Synth heads and electronic music aficionados the world over love a good rackmount synth. These days, though, synthesis tends more toward small, digital, and ‘retro’ rather than the monstrous hulking behemoths of the 60s and 70s. [gieskes] might be ahead of the curve, here, as he’s built a Game Boy module for his eurorack synthesizer.
The software running on [gieskes]’s Game Boy is the venerable Little Sound DJ (LSDJ), the last word in creating chiptunes on everyone’s favorite 8-bit handheld. As with any proper Game Boy used in chiptunes, there are a few modifications to the 1980s era hardware. [gieskes] tapped into the cartridge connector with a ‘repeat’ signal that provides slowed down, noisy signals for LSDJ. There’s also pitch control via CV, and the audio output is brought up to 10Vpp
In the video below, you can see [gieskes]’ euroboy in action with a few Doepfer synth modules. There’s also a very cool pulse generator made from an old hard drive in there, so it’s certainly worth the watch.
Continue reading “A Modular Game Boy Synthesizer”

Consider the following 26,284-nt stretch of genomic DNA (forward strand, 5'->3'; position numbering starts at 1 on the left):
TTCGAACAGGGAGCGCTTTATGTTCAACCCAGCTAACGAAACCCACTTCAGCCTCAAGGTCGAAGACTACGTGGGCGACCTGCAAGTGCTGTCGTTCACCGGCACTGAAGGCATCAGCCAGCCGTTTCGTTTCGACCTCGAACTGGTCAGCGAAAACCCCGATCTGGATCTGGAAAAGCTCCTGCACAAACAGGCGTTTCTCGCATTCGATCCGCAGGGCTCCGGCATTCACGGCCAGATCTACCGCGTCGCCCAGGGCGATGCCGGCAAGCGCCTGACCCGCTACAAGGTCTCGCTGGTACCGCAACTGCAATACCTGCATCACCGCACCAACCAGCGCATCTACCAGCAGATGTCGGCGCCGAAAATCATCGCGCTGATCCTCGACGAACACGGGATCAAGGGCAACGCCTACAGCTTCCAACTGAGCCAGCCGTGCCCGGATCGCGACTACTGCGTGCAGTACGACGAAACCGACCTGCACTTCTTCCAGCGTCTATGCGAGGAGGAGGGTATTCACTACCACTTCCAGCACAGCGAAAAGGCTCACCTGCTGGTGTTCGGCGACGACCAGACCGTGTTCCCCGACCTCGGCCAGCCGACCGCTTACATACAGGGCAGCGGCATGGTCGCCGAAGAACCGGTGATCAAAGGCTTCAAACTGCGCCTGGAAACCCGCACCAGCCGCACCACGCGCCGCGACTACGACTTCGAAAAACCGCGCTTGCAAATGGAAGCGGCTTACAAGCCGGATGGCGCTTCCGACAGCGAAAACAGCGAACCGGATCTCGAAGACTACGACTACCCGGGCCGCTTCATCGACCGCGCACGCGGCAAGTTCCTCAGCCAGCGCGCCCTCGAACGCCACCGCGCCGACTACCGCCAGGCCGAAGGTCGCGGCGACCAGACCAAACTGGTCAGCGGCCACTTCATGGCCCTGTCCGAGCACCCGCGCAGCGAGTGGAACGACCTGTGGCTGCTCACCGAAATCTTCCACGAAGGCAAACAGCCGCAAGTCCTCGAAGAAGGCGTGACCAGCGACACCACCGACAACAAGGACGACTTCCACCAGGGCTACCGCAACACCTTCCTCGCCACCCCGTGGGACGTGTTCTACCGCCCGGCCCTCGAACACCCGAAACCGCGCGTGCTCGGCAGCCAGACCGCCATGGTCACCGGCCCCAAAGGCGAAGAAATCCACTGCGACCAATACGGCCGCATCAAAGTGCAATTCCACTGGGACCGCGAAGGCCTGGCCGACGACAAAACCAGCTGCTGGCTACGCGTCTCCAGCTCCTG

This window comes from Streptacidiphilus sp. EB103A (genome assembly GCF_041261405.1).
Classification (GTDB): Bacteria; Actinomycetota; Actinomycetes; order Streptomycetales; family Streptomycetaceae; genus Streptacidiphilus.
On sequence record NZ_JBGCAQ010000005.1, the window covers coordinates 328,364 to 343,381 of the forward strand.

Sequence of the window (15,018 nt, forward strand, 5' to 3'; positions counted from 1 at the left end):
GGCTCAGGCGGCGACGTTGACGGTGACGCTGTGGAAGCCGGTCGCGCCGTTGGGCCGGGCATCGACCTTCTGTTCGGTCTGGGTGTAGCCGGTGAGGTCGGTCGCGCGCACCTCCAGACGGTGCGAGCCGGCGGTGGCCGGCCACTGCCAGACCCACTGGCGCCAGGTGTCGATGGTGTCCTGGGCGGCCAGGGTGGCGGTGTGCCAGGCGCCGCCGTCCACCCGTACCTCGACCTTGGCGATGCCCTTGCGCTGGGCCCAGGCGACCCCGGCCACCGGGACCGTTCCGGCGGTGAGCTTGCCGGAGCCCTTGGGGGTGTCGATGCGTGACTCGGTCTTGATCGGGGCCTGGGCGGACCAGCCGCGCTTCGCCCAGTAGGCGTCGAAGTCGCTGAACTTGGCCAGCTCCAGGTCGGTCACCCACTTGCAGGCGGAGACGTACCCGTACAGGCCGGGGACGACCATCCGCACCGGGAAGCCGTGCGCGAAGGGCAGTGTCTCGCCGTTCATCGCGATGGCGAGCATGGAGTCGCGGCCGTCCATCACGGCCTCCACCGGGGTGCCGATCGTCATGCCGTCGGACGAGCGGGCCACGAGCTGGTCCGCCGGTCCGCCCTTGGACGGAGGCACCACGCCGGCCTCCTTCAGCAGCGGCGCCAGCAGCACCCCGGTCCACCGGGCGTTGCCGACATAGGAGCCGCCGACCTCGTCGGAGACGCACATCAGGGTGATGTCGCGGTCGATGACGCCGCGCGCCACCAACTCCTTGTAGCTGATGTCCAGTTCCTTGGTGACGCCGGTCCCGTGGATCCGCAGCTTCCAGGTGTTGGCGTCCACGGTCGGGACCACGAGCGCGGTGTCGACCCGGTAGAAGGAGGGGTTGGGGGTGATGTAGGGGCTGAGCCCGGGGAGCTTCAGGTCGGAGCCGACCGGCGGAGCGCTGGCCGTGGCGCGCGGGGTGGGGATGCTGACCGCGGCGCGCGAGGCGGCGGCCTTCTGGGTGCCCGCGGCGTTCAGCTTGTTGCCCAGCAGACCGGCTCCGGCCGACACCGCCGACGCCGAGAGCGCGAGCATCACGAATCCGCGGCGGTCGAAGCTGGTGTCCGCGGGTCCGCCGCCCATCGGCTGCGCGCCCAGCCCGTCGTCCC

The biggest Internet provider in Portugal needed a system to turn FM broadcast stations in Angola, Cabo Verde, and Mozambique into a web stream. Like every good project, the people in charge of the engineering turned to Hackaday staples – Raspberry Pis, Arduinos, and TP-Link routers, all stuffed into an awesome modular rackmount cabinet
Each module in this gigantic rackmount system includes an Arduino, a Raspberry Pi, a Silicon Labs Si4705 FM receiver chip, and a TI USB audio capture chip that allows the Pi to turn the audio out from the radio receiver into an audio stream. All the Pis are connected to a 24 port Ethernet switch and to a separate master Raspi that converts data received from each module into an icecast stream.
The engineering behind each module is pretty impressive – they’re all hot swappable, have remote shutdown capability, and have voltage divider on the backplane to detect where in the rack it’s placed. It’s a very cool piece of engineering and a very cool example of using off-the-shelf hardware to do something that could be much, much harder.